What you have in those stories are cases of valuable enterprises that usually benefited in no way from the disclosures in the original patent; the patentholder and the "violator" are usually standing on the shoulders of the exact same giant.
So, what's the equivalent scenario for copyright? The a band called Apotheosis couldn't do a remix of O Fortuna? One supposes there's a valid case to be made that we're all somewhat worse off for not having access to that remix... but it's hard to put it on the same plane as a startup being sued out of existence because something they designed and implemented was inherently fenced off by a patent monopoly.
So what's the better example?
As far as stifling innovation, one only needs to look at the recording companies. The resistance to new technologies, easier ways of accessing "content" - that's definitely restricted by the application of copyright laws. One recent example is Zediva. Copyright then ends up concentrating on a few companies that were able to make deals, rather than ones that are continually innovating in technology. Look at how long it took to get "legal" access to The Beatles music as MP3s.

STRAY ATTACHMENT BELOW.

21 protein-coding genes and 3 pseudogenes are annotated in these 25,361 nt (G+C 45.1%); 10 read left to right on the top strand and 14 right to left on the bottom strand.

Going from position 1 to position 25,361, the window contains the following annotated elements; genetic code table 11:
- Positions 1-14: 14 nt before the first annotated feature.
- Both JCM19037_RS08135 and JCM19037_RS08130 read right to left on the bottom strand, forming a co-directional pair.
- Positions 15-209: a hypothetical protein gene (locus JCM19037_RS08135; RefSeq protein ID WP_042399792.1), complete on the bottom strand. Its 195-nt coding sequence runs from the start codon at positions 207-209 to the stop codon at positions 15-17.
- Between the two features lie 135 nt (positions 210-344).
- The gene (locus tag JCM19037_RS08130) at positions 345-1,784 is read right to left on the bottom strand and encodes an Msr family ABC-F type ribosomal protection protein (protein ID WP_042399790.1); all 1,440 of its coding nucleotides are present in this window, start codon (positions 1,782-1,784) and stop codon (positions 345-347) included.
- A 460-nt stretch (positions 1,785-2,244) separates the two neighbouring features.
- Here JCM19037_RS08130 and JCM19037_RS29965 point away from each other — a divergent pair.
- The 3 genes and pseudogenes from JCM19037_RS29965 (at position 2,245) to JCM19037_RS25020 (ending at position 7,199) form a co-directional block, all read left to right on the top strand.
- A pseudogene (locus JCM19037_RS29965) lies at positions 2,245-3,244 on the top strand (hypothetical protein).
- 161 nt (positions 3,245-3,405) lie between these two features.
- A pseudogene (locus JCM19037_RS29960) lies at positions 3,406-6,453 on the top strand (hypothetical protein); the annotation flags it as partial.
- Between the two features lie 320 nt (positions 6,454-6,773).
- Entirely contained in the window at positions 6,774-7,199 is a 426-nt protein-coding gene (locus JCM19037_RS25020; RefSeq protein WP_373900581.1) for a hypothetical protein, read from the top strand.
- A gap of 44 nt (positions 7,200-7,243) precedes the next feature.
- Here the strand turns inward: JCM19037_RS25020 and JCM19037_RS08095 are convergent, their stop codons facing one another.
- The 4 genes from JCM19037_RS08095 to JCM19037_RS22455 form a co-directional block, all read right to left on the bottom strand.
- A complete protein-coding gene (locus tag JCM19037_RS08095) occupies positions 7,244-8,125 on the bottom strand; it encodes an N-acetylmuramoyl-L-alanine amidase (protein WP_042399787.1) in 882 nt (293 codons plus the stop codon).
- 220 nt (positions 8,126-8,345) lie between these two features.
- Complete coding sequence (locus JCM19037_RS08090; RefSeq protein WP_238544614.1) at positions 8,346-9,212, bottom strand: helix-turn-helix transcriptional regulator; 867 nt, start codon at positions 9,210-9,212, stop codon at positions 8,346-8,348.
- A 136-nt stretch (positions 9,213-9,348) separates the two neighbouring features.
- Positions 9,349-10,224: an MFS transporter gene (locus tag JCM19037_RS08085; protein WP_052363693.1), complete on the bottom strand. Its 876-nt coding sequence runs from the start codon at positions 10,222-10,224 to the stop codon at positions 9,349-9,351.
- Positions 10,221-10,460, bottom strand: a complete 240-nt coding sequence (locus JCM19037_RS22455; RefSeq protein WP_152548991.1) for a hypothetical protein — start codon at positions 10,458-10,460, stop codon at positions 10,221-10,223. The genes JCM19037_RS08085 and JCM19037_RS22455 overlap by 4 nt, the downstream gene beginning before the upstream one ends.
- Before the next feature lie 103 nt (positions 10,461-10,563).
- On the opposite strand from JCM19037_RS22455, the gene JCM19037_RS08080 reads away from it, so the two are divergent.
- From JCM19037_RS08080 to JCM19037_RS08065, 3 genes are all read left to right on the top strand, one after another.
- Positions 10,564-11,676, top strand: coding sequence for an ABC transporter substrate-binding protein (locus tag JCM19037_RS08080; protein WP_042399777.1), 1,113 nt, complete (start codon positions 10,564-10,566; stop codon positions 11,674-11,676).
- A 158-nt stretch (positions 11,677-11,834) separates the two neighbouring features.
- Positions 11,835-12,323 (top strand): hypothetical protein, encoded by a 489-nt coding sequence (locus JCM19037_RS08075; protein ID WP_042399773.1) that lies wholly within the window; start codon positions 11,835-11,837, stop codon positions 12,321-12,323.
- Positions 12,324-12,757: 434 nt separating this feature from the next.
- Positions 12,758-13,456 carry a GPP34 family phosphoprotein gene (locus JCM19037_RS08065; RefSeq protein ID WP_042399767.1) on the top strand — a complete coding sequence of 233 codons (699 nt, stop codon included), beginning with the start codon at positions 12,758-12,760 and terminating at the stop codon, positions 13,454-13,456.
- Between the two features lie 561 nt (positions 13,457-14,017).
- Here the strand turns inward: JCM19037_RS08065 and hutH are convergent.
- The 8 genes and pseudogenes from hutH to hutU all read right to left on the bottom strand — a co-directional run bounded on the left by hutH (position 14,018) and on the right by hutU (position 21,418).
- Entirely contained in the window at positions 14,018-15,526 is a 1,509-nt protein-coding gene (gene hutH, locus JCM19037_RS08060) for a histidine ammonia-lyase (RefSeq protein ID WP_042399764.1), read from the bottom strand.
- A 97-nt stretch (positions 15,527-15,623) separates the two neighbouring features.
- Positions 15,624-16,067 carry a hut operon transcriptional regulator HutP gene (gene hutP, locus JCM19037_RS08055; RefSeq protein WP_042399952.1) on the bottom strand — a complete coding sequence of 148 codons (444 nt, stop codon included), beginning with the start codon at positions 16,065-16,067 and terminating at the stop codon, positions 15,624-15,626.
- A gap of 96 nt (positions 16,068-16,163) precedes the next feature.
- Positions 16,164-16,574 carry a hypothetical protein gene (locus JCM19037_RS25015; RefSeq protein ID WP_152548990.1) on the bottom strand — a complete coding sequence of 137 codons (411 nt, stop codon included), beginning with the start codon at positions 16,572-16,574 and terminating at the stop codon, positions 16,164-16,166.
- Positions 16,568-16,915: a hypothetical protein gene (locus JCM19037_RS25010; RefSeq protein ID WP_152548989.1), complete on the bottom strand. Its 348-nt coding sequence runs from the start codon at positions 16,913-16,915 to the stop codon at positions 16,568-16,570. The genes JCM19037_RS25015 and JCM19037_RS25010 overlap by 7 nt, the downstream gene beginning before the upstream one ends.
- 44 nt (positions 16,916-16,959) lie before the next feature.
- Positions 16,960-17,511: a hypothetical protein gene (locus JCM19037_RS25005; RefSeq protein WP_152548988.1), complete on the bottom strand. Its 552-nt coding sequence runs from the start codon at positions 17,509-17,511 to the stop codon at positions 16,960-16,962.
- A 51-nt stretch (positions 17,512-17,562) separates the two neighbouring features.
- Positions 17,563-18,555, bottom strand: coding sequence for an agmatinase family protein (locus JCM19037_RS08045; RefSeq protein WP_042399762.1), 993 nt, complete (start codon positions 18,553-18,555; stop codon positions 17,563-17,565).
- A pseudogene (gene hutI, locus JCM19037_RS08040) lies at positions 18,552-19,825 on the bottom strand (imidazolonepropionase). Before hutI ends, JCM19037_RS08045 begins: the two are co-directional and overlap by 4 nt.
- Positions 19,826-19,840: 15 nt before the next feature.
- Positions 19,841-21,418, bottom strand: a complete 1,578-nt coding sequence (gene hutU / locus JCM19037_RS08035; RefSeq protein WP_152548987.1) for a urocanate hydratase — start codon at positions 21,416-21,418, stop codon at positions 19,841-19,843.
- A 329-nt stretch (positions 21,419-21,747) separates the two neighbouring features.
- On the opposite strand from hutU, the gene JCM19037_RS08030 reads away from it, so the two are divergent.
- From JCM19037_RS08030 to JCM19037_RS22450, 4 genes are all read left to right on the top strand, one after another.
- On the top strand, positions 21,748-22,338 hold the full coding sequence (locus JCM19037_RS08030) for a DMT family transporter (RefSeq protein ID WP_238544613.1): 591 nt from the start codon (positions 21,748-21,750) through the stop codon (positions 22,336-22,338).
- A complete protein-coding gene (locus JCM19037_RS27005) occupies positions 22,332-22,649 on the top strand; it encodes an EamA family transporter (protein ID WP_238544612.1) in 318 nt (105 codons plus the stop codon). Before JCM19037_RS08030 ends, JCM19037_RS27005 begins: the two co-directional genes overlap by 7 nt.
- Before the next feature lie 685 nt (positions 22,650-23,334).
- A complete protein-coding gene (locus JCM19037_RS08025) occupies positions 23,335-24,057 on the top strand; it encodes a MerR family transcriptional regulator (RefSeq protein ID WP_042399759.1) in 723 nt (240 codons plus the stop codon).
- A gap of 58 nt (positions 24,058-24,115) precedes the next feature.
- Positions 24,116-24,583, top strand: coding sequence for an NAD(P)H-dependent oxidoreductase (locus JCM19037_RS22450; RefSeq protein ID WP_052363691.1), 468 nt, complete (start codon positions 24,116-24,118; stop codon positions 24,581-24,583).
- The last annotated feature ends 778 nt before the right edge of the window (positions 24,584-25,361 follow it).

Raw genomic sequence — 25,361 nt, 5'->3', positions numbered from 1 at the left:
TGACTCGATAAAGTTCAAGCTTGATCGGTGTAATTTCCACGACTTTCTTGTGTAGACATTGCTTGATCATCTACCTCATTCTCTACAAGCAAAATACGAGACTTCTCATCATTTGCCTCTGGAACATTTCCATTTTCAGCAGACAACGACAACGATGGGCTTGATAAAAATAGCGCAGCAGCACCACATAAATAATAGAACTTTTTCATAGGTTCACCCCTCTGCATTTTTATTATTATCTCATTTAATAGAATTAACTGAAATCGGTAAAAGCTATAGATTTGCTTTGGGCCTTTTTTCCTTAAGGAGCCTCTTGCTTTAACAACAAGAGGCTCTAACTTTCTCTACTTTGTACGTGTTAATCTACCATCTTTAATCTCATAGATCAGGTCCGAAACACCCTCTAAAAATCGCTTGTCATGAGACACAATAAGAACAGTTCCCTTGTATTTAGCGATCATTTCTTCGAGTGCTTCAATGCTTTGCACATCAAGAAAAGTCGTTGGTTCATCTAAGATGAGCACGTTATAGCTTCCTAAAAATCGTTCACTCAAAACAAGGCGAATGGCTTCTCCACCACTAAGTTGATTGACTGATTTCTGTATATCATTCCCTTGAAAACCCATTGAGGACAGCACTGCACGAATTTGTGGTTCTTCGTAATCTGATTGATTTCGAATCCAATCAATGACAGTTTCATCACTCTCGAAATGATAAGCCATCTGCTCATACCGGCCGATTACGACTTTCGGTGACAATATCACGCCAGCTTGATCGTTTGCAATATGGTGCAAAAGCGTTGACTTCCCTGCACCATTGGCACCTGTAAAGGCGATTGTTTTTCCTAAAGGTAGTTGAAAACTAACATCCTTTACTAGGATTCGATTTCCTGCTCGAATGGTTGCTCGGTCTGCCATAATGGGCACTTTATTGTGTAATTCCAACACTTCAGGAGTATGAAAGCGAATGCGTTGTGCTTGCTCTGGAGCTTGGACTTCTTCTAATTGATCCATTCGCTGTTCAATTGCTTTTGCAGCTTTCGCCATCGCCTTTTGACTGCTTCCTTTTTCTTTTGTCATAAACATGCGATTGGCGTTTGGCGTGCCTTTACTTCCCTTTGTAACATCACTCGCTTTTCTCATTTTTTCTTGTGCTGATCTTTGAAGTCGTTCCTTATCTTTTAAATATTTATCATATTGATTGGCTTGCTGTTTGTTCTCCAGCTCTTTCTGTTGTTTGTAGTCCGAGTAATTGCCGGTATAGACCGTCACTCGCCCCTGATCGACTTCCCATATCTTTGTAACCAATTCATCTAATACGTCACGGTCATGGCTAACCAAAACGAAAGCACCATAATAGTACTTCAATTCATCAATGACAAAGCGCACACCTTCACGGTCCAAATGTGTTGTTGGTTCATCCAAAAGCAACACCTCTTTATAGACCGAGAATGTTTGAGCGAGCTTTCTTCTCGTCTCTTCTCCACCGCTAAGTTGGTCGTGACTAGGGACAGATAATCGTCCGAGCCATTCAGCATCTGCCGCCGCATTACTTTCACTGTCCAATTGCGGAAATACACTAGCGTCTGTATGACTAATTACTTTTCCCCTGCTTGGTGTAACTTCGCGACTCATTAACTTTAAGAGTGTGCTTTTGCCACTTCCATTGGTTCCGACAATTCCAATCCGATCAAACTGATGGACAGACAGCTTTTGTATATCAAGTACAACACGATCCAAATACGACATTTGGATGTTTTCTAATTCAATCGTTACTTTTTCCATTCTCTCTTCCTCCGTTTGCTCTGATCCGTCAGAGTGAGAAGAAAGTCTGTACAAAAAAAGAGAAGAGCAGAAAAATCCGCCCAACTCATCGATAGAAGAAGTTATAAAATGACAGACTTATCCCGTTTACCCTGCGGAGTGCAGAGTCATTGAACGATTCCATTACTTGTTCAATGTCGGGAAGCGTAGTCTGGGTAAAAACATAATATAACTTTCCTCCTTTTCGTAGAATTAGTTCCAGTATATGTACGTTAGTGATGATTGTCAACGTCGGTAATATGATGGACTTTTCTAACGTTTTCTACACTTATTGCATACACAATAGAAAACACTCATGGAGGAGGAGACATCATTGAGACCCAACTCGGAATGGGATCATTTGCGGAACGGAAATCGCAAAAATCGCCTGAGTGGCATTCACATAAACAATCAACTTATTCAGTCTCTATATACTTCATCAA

I don't think you can see copyright as not stifling innovation in those areas.
But, I suppose, we could argue that it's just the horrible overapplication of copyright laws that are stifling innovation. A weaker copyright system would probably work out just fine.
But that doesn't mean copyrights don't stifle cultural innovation. It's just that most people don't care as much about the cultural stuff. O Fortuna is a particularly good example because the words to which Orff set his music were in the public domain, having been written centuries ago. His work could not have been created if the poem was still under copyright.
Of course, that's more to do with it not being FOSS than just being copyrighted.